33. In the early 1990s, there was some dispute within the County about the extent to which staff should co-operate with claimant solicitors. There were concerns that the County’s duties to children “were in danger of being overridden by those seeking to defend the County Council from costs … There had been no overall liaison or drawing lessons to be learnt.”[52] In response, in 1993, the County formed a Risk Management Group (made up of representatives of social services, the County solicitor and the Risk & Insurance Officer[53]) to respond to claims received.[54] As learning points arose, the group met with children’s social care managers to discuss those lessons, and subsequently disseminated them more widely by holding a seminar.[55]

34. However, there remained a wariness about apologising, because of financial consequences, and staff were not authorised to admit liability.[56] L24 said that an “apology would mean more to me than any amount of money” and that recognition and acceptance from the Councils would have been the “only thing that would really help”.[57]

35. Some complainants were surprised that the Councils resisted their claims. L46 was “shocked” that the County would deny liability for sexual assault as the incident is recorded in her records.[58] L17 told us that reliance on ‘limitation’ arguments (that claims could not proceed because they were out of time) made her “really angry”.[59]

36. The delay in settling claims also caused concern. L17’s case took six years to conclude; she described the process as “hell” and felt that “they were just hoping I would go away”.[60] Delays can of course be caused by either side[61] and it is important not to settle too quickly, before the impact of the abuse on the complainant can be assessed.[62] However, we note that the Councils have made efforts to reduce delay for complainants, with the County reducing the time to reach a settlement from an average of 12 years in 2005 to eight months in 2017. 

37. Concerns were also raised about the level of settlement offers. L43 said that the offer made to him was “insulting”, describing it as “like offering me a £10 note and telling me to go home and shut up”.[63] However, how litigation is conducted is typically decided by the Councils’ insurers.[64]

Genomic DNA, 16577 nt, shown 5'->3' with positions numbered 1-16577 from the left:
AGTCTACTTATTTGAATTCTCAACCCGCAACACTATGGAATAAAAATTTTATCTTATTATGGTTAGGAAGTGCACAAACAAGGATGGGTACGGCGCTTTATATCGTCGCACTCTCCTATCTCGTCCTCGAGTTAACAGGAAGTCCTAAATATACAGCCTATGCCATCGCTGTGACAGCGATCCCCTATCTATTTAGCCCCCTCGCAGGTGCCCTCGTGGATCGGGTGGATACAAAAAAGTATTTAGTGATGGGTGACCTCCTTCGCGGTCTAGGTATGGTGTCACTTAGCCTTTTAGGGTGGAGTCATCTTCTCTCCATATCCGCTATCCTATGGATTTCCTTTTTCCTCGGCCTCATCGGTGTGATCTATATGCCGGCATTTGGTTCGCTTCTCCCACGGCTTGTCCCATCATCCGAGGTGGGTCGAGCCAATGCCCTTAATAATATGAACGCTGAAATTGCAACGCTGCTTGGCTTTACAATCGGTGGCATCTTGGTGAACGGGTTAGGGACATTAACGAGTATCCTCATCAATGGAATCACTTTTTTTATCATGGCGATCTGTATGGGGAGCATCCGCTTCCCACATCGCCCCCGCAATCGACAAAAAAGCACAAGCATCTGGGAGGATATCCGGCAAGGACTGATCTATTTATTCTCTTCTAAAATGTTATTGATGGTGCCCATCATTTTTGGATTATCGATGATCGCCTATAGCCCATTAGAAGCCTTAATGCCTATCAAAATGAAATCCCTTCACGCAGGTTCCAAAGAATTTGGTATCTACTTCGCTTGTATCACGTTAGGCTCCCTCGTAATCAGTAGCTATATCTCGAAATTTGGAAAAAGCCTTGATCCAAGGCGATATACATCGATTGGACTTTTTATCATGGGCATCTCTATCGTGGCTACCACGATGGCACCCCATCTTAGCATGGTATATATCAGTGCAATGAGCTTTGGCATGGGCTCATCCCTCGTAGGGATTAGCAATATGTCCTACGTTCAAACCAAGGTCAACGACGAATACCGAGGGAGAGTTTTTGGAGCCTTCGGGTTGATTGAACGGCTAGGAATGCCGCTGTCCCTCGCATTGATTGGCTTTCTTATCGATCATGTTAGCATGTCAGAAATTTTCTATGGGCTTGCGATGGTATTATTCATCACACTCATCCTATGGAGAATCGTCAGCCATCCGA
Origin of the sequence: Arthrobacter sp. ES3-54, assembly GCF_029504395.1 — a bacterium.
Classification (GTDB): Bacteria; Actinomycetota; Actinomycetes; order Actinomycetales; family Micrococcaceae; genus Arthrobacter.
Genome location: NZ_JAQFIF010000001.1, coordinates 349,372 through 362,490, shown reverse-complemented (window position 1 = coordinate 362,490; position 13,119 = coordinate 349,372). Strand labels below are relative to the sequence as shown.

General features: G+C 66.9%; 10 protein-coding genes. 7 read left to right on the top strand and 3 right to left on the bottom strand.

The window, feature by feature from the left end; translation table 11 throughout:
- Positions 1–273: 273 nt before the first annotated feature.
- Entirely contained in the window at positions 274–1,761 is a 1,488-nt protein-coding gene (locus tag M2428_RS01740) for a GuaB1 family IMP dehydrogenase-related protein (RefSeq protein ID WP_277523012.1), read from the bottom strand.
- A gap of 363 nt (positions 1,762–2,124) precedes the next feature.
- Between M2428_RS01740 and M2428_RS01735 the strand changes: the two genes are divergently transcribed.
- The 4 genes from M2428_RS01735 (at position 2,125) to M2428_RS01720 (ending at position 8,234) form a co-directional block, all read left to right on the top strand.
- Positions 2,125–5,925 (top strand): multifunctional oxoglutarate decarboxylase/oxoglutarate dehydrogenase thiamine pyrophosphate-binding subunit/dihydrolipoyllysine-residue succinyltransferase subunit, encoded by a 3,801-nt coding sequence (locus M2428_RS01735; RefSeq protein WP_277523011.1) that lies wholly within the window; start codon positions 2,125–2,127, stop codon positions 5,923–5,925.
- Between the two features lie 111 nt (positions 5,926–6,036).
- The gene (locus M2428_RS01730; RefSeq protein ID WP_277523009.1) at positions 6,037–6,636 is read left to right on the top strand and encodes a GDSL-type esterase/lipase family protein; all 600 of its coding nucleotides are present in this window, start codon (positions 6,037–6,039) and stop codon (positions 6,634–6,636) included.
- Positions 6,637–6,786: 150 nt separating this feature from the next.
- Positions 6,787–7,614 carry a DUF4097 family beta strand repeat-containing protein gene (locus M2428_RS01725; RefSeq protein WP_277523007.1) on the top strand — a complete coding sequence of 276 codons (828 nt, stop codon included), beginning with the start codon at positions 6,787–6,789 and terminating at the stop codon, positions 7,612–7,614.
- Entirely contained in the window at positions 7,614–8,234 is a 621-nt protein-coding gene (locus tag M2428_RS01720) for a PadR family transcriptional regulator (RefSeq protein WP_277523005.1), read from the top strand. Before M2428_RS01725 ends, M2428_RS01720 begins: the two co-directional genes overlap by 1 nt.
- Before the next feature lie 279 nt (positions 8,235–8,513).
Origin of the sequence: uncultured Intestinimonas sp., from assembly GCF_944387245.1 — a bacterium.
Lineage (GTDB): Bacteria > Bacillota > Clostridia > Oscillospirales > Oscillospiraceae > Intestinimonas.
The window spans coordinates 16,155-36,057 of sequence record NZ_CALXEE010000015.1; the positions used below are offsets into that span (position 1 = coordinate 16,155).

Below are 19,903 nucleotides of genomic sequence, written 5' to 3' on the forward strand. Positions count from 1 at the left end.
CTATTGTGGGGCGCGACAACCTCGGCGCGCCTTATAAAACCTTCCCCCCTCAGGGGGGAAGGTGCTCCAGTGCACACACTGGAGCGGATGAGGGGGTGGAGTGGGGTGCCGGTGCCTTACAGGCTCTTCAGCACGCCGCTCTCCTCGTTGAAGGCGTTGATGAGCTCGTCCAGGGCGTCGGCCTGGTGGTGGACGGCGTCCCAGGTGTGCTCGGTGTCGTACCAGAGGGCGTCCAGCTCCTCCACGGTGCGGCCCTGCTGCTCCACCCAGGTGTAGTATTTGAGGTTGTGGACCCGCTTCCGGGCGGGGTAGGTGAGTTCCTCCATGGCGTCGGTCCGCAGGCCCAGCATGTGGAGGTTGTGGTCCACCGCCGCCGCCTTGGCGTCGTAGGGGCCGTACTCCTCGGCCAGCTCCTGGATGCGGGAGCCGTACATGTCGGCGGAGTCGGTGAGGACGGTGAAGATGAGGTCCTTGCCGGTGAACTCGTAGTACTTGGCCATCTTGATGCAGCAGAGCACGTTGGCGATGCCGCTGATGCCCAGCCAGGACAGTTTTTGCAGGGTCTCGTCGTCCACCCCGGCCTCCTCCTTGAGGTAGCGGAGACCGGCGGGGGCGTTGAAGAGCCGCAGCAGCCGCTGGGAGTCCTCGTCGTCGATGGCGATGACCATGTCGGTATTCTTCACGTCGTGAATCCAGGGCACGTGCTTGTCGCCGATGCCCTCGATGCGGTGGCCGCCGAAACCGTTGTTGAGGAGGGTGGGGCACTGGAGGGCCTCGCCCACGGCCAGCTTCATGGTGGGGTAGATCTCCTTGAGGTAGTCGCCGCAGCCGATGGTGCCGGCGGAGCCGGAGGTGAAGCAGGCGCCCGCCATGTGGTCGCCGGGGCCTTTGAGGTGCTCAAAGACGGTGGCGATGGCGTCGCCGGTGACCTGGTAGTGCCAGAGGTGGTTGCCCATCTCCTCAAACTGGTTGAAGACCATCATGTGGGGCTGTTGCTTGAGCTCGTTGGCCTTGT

38. The Inquiry will consider the approach to civil litigation, apologies and other issues related to the justice system in greater detail in its Accountability and Reparations investigation,[65] the report on which will be published later in 2019.

Care records

39. For those in care during their childhood, the records made by social workers and residential care staff are often their only available means of understanding their past. However, there are issues surrounding the quality of records, the extent of their retention and the access given to them for those formerly in care. 

40. Under national legislation and regulations, residential care staff were required to keep records from 1951 onwards.[66] These included registers of admission and discharge and records of each day the child was resident, as well as “events of importance connected with the home”. The most recent regulations in 2015 set out in extensive detail the information that must be provided in a child’s case records.[67] Similarly, since 1955, local authorities have been required to maintain records on children in care in foster placements.[68] Social workers are also required to keep and maintain detailed records on the children in their caseload, most recently under 2010 regulations.[69] 

41. In Nottinghamshire, from 1978 onwards, County and multi-agency procedures and guidance set out the records to be kept by residential staff, foster carers and social workers in various circumstances, including when allegations of abuse were made.[70] These were set out most recently in interagency procedures for both Councils[71] and in the Councils’ individual procedures.[72] 

Quality of care records

42. The majority of complainant core participants were in care from the 1970s to the 1990s, several of whom gave evidence of their concerns about the quality of the records kept about them during their time in care.[73] Similar concerns were raised by children’s social care management and councillors over the past four decades. For example:

42.1. We were told about poor record-keeping occurring as early as the mid-1970s, with residential staff at Beechwood failing to record events in logbooks and incident sheets.[74] 

42.2. A 1979 memo from the County’s Divisional Director to senior staff at Beechwood noted: “the full account of that incident should have been recorded in the logbook … will you please ensure that the logbooks in the Lindens and in Redcot are at all times kept fully and accurately and in particular, regard is had to the child’s behaviour and the response of staff to that behaviour.”[75]